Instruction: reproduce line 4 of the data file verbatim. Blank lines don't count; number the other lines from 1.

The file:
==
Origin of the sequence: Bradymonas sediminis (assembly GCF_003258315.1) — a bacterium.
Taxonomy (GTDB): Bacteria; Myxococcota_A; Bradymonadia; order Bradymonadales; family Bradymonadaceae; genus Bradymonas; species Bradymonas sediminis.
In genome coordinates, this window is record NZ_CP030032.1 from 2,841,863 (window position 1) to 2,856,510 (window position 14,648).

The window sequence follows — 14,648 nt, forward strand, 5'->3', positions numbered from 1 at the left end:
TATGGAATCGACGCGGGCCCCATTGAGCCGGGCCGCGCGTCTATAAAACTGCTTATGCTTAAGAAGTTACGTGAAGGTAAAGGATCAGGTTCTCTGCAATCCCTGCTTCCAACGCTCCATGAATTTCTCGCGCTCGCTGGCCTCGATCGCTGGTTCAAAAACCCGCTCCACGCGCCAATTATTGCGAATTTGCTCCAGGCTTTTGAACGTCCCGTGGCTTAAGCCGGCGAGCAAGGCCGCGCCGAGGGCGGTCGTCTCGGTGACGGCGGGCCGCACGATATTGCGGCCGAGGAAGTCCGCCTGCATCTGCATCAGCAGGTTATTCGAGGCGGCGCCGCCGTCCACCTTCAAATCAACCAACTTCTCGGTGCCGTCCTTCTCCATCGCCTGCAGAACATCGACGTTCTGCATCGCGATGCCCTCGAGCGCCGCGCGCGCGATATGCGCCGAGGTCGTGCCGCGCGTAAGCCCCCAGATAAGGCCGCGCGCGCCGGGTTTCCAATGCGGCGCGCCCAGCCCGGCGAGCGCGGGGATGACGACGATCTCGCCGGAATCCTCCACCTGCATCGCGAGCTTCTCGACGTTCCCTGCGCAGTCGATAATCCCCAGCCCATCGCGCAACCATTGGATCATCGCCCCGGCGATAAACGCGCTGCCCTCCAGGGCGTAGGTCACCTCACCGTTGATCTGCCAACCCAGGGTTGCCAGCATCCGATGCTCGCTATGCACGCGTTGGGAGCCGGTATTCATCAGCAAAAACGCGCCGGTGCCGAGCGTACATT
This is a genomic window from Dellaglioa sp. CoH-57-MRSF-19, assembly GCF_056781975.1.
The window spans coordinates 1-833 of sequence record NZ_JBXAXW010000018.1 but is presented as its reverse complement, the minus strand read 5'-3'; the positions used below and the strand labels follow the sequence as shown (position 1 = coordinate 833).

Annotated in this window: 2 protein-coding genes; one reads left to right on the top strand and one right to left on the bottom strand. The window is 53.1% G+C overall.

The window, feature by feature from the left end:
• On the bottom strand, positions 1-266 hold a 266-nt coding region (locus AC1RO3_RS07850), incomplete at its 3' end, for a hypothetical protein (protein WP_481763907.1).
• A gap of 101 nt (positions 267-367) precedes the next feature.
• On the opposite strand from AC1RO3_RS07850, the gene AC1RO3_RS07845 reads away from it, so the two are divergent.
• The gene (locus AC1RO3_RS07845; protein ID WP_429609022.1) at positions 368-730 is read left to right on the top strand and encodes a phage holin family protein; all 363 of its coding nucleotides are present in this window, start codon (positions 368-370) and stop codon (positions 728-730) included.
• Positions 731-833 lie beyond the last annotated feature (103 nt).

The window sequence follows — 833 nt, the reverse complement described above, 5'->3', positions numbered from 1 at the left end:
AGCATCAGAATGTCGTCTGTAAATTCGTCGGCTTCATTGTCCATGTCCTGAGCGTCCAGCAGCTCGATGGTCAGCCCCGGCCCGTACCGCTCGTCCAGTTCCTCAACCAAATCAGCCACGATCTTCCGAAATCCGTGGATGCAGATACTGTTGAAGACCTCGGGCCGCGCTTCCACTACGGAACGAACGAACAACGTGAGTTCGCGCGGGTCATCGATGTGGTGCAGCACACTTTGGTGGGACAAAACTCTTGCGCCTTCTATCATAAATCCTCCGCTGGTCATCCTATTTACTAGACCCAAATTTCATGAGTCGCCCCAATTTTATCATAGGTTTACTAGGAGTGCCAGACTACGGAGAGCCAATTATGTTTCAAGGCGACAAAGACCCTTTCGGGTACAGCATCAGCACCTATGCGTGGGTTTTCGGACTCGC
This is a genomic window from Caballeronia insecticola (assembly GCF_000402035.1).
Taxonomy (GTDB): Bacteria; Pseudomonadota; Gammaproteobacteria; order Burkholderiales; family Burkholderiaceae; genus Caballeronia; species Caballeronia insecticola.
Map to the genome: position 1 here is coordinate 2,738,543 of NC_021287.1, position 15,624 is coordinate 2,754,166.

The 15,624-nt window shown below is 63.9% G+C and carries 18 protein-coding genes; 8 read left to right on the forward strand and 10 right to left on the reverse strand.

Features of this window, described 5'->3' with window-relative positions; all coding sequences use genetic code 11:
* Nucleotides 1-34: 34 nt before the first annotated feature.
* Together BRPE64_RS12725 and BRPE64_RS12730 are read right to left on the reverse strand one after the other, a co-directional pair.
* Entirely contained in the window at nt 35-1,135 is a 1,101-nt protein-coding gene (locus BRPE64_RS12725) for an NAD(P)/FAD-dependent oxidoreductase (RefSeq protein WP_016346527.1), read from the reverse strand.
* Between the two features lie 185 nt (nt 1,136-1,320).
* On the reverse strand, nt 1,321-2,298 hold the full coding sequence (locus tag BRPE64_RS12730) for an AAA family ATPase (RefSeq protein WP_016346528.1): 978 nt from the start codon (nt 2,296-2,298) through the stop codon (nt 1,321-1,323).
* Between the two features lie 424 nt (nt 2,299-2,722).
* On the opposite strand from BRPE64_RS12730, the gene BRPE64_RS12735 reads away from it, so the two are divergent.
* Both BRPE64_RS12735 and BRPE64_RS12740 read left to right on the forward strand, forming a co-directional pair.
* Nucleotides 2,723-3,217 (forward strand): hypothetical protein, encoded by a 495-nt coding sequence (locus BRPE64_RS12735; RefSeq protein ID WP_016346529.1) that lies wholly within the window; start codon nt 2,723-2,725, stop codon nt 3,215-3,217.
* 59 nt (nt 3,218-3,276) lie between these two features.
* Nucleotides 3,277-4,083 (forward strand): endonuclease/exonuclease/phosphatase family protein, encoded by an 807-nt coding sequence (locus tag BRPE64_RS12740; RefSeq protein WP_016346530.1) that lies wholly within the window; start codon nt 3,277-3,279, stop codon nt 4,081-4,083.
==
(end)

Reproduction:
The window sequence follows — 14,648 nt, forward strand, 5'->3', positions numbered from 1 at the left end: